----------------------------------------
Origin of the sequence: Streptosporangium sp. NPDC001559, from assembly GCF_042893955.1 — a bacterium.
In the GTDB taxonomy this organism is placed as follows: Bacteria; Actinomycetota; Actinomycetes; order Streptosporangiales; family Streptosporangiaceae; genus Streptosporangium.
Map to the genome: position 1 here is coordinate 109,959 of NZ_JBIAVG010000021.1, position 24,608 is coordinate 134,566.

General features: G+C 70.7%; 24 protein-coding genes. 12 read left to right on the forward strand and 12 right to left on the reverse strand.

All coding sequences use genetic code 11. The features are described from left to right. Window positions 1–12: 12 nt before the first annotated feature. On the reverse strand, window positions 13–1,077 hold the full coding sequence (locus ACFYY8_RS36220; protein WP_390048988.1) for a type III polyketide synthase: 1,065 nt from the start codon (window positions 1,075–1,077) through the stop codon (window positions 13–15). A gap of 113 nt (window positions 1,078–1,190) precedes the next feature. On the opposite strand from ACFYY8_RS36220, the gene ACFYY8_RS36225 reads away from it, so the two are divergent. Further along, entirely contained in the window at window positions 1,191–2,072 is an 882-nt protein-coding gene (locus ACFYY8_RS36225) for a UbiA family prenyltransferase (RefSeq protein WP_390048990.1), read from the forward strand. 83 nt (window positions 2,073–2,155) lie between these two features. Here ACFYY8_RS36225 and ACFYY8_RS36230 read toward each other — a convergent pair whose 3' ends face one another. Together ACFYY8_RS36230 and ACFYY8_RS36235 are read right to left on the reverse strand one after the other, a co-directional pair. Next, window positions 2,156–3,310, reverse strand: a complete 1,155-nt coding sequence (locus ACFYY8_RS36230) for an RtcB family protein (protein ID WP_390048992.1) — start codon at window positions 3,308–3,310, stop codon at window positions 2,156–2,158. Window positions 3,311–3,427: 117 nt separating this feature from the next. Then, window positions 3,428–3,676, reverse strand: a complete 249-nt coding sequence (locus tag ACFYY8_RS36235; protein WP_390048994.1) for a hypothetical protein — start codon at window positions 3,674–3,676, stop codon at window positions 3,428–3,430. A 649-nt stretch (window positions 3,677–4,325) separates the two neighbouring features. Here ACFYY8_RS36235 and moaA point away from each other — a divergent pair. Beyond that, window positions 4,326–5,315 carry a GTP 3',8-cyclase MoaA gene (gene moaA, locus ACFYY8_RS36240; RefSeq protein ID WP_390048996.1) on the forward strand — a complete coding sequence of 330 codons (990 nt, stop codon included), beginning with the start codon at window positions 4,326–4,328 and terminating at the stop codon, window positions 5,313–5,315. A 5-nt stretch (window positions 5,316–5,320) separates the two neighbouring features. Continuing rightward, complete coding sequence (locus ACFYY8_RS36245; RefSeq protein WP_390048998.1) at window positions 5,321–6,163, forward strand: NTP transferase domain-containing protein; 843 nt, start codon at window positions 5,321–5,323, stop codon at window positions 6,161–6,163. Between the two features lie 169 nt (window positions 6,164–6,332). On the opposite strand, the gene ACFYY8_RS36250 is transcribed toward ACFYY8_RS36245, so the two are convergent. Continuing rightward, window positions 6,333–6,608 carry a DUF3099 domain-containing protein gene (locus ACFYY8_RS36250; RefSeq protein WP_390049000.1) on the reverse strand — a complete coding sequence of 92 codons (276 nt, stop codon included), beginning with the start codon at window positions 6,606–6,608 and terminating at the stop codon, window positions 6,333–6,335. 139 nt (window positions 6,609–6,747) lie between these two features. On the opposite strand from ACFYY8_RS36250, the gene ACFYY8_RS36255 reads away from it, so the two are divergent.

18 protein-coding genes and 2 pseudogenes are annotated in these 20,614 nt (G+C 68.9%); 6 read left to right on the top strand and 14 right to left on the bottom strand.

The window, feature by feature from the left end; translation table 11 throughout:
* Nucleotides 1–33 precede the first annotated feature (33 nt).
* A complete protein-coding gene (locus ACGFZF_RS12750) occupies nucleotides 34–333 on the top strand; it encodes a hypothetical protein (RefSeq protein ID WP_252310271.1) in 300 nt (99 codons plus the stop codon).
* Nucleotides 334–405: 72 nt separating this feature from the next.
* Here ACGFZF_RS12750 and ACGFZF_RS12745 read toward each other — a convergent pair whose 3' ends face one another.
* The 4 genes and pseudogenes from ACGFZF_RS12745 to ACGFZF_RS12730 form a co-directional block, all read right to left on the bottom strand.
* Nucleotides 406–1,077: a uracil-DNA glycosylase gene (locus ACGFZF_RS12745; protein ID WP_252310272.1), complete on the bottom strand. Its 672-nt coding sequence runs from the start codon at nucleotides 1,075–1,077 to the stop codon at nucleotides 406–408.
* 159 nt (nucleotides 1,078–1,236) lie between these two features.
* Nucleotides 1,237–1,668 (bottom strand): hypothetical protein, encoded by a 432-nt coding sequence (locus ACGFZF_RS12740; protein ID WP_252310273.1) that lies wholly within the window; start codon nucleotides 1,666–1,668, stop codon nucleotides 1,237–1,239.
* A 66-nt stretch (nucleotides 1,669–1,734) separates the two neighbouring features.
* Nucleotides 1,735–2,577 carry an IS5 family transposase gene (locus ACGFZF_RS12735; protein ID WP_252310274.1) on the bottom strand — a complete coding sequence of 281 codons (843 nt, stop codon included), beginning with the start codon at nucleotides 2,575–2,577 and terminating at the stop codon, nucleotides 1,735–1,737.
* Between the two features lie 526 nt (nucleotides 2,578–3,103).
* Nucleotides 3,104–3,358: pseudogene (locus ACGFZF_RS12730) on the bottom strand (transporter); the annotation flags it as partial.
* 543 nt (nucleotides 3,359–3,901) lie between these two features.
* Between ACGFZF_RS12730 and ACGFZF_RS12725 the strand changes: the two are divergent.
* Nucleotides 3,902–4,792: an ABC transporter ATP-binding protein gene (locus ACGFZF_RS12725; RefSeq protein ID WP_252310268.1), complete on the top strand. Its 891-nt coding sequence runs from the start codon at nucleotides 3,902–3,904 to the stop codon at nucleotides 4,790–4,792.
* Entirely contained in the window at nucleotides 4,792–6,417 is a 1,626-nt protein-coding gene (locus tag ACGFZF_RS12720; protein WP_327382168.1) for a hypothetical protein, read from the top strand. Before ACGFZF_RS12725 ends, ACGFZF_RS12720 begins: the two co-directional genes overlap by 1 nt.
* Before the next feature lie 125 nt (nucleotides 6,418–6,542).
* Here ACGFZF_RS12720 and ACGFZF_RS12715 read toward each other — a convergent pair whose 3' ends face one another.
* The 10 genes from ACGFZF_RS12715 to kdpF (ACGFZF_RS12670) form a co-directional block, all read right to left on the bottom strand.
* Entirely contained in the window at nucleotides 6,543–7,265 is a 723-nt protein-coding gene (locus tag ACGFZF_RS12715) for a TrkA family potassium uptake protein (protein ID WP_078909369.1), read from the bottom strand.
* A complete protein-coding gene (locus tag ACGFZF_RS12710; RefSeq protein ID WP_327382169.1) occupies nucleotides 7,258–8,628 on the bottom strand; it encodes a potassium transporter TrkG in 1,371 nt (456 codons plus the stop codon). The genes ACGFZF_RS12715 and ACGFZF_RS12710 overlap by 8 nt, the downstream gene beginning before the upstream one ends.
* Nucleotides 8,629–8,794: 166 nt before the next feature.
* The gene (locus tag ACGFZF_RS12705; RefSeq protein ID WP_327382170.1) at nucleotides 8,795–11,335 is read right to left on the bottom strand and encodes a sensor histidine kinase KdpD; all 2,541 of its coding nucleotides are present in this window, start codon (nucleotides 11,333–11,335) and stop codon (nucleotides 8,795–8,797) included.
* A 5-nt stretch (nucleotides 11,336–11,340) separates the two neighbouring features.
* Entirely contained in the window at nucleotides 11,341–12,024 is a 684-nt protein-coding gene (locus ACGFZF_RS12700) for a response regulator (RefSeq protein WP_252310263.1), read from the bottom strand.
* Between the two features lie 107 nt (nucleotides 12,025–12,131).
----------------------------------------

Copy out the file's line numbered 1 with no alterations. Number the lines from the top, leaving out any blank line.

Origin of the sequence: Streptosporangium sp. NPDC001559, from assembly GCF_042893955.1 — a bacterium.